Friday, November 03, 2006

Bush = Evil! Yes, I've been reading The Guardian

The Guardian runs a magnificently anti-American lead article today. Apparently George W. Bush is evil – and much worse that any other person in the whole wide world except for Osama bin Laden. As much as I dislike Bush, this is bollocks of the highest order.

“Both countries (Iran and North Korea) were once cited by the US president as part of an "axis of evil", but it is Mr Bush who now alarms voters in countries with traditionally strong links to the US.”

Well, if people think that then they are colossal wankers. Bush may be aggressive, he may be a major threat to world peace, but next to Iran and North Korea he is a peacemaker to rival Mother Teresa. Both of those nations are looking to develop nuclear weapons, both of those nations would have no issue with selling said nuclear weapons to terrorist groups. They are brutally oppressive regimes - extremist regimes that broach no criticism of their leaders. And if there is one striking thing about Bush’s second term, it is the level of virulent criticism levelled at him.

Plus, there is one burning question that springs to my mind – who precisely was asked in this survey?

“The survey has been carried out by the Guardian in Britain and leading newspapers in Israel (Haaretz), Canada (La Presse and Toronto Star) and Mexico (Reforma), using professional local opinion polling in each country. Opinion against the war has hardened strongly since a similar survey before the US presidential election in 2004.”

Oh, right. Well, thanks for this meaningless clarification. Let’s ask the question again - who have you asked? Not who has done polling, who did you ask?

“ICM interviewed a random sample of 1,010 adults by telephone from October 27-30. Interviews were conducted across the country and the results have been weighted to the profile of all adults. Polling was by phone in Canada (sample 1,007), Israel (1,078) and Mexico (1,010)”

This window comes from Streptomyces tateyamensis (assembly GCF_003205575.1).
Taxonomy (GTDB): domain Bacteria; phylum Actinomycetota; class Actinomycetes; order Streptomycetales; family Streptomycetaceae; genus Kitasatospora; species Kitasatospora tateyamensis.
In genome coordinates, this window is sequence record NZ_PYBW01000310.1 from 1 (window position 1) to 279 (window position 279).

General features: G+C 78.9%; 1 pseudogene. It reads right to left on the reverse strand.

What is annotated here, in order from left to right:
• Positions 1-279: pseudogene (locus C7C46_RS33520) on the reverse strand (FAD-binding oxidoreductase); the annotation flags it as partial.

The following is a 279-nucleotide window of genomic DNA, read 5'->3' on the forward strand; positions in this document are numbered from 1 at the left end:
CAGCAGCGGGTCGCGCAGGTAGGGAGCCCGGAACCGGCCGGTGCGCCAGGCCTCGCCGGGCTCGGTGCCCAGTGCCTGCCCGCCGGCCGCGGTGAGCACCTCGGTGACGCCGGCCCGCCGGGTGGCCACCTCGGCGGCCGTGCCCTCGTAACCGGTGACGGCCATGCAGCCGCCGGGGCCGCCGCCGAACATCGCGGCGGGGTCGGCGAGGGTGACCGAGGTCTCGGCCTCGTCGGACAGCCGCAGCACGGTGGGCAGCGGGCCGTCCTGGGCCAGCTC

1,010 adults? Hmmm, that will representative of world opinion. Also, I would love to know what question was asked. Polling can be easily manipulated. Not least if you are ringing the likes of Guardian readers and asking how much they hate Bush Junior, the chances are they will hate him more than Kim Jong-Il. Because The Guardian does not shut the fuck up about how bad Bush is, and often ignores the hideous reality of life in North Korea and Iran.

“Israeli voters remain much more trusting of him, with 23% thinking he represents a serious danger and 61% thinking he does not.”

I would imagine Israel is grateful for the support America offers. Must concentrate the mind wonderfully when your neighbours want to wipe you off the face of the earth, mustn’t it? I wonder how the good people of Britian, Canada and Mexico would answer this question if their neighbours were highly aggressive regimes, looking to acquire nuclear weapons. I wonder how they would feel if those nations were sending people with bombs strapped to their chest to blow up buses and discos on a monthly, and sometimes more frequent, basis? I think the people in survey would be grateful for any support from the most powerful nation in the world.

My take on this is simple – Bush is aggressive, he is a tosser and he has done a great deal to undermine world peace in his years in office. He has been a terrible President and I will breathe a sigh of relief when he leaves office. But to say he is a greater threat to world peace than Kim Jong-Il is staggeringly naïve.

This poll is indicative of the current, fashionable trend for anti-Americanism. Anti-Americanism cultivated by the likes of The Guardian. This story says nothing other than The Guardian has managed to whip up animosity towards the US. Newspapers should be looking to inform their readers of reality, but The Guardian has completely failed to do that. This poll shows that – because had The Guardian been furnishing their readers with the unbiased truth, then Bush would be seen still be seen as a threat to World Peace – but as a deeply unpopular President skulking his way towards the end of a second term and the end of his presidency, he would be seen as substantially less of a threat than the unstable, unpredictable and omnipotent (in North Korea) Kim Jong-Il.


Blogger Mr Eugenides said...

This is off-topic, so forgive me; but I felt it would remiss of me not to draw the Moai's attention to this.

12:04 AM  

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